- © The Society of Canadian Petroleum Geologists
Recently Cant and Stockmal (1999) published new structural observations and interpretations, and a revision of sedimentological interpretations of Hamblin and Walker (1979) on the Trans-Canada Highway outcrop section at Banff, formerly known as the Banff Traffic Circle section. This frequently visited outcrop has been described several times in the past, including by ourselves (Hamblin, 1978a, b; Hamblin and Walker, 1979; Hamblin, 1983), but highway improvement has altered the upper portion (50 m of a 350 m section) since that time. We thank Cant and Stockmal for the important structural observations and interpretations; something we admittedly minimized at the time of our original work. However, as portions of the paper by Cant and Stockmal discuss and comment on our original sedimentological interpretations, we wish to reply here to several points they make. Although there are additional minor aspects of their paper which we dispute, we will focus on the two most important points of disagreement: 1) their questioning of our use of the word “turbidite”, and 2) their interpretation of the upper, modified exposure of the outcrop. We will discuss these by referring to the subtitle headings of Cant and Stockmal’s paper.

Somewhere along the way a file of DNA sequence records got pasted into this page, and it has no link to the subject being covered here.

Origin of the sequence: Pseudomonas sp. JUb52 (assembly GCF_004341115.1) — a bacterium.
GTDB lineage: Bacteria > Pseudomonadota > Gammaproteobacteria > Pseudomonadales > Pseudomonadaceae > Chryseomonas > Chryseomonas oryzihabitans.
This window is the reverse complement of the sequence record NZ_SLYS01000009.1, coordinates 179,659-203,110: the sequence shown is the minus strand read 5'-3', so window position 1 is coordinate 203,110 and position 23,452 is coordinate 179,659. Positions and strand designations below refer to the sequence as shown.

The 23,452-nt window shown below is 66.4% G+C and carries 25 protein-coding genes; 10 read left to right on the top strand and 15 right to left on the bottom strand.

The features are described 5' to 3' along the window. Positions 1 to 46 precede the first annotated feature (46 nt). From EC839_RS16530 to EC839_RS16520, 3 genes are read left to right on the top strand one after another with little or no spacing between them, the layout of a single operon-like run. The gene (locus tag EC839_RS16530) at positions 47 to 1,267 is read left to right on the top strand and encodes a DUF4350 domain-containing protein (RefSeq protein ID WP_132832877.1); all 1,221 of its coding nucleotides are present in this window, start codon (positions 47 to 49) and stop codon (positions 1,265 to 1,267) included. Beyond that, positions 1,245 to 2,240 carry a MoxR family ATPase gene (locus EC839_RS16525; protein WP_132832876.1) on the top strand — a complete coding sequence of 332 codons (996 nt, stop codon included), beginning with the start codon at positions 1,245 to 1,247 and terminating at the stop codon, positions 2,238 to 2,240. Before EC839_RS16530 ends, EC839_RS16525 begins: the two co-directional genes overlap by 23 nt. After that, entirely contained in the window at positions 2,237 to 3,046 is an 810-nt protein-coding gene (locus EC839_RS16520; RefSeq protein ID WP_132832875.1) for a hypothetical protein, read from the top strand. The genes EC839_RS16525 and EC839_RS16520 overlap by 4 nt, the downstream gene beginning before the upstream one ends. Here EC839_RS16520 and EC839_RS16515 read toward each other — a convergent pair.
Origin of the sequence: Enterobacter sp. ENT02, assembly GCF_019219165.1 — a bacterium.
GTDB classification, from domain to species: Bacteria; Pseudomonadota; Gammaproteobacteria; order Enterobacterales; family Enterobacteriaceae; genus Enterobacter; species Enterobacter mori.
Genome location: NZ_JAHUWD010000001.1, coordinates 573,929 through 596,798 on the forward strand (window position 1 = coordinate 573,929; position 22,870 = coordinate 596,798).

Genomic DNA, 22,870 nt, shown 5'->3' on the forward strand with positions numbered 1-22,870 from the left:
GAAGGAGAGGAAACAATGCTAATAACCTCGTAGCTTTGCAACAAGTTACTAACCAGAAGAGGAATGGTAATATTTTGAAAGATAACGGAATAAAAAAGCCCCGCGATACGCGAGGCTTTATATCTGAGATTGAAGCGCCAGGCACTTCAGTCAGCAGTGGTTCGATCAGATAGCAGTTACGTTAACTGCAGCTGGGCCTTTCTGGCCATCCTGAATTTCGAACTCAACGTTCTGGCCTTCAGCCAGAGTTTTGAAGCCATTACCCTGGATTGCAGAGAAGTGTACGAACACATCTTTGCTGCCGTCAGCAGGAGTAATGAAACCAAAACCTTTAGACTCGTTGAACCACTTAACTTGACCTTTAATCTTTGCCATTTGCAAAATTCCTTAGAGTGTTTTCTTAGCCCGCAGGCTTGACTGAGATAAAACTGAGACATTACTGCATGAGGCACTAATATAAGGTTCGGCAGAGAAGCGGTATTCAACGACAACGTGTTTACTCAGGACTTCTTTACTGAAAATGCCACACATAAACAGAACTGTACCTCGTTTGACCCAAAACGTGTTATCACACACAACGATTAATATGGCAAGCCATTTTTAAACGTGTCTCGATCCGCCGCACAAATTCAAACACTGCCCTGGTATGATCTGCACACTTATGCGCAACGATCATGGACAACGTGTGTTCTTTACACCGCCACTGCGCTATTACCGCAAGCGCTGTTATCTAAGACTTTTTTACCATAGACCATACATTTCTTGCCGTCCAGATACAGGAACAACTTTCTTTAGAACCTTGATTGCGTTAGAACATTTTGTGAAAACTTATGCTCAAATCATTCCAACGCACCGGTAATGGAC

Lower and Upper Exposure of the Fernie and the Use of the Word “Turbidite”
Cant and Stockmal (1999) discuss the applicability of the word “turbidite” to the Fernie-Kootenay transition beds exposed, and suggest that it may be inappropriate. We disagree and contend that our original interpretation is reasonable. This part of the outcrop (~0–225 m on their Fig. 4) comprises a thick succession of bioturbated mudstone with thin beds of coarse siltstone to very fine sandstone. These latter beds are characterized by great lateral extent in spite of their thinness, sharp bases with abundant and well preserved sole marks, high flow regime flat bedding, consistent unidirectional paleoflow (as manifest by the sole marks, the oriented wood fragments and the ripple …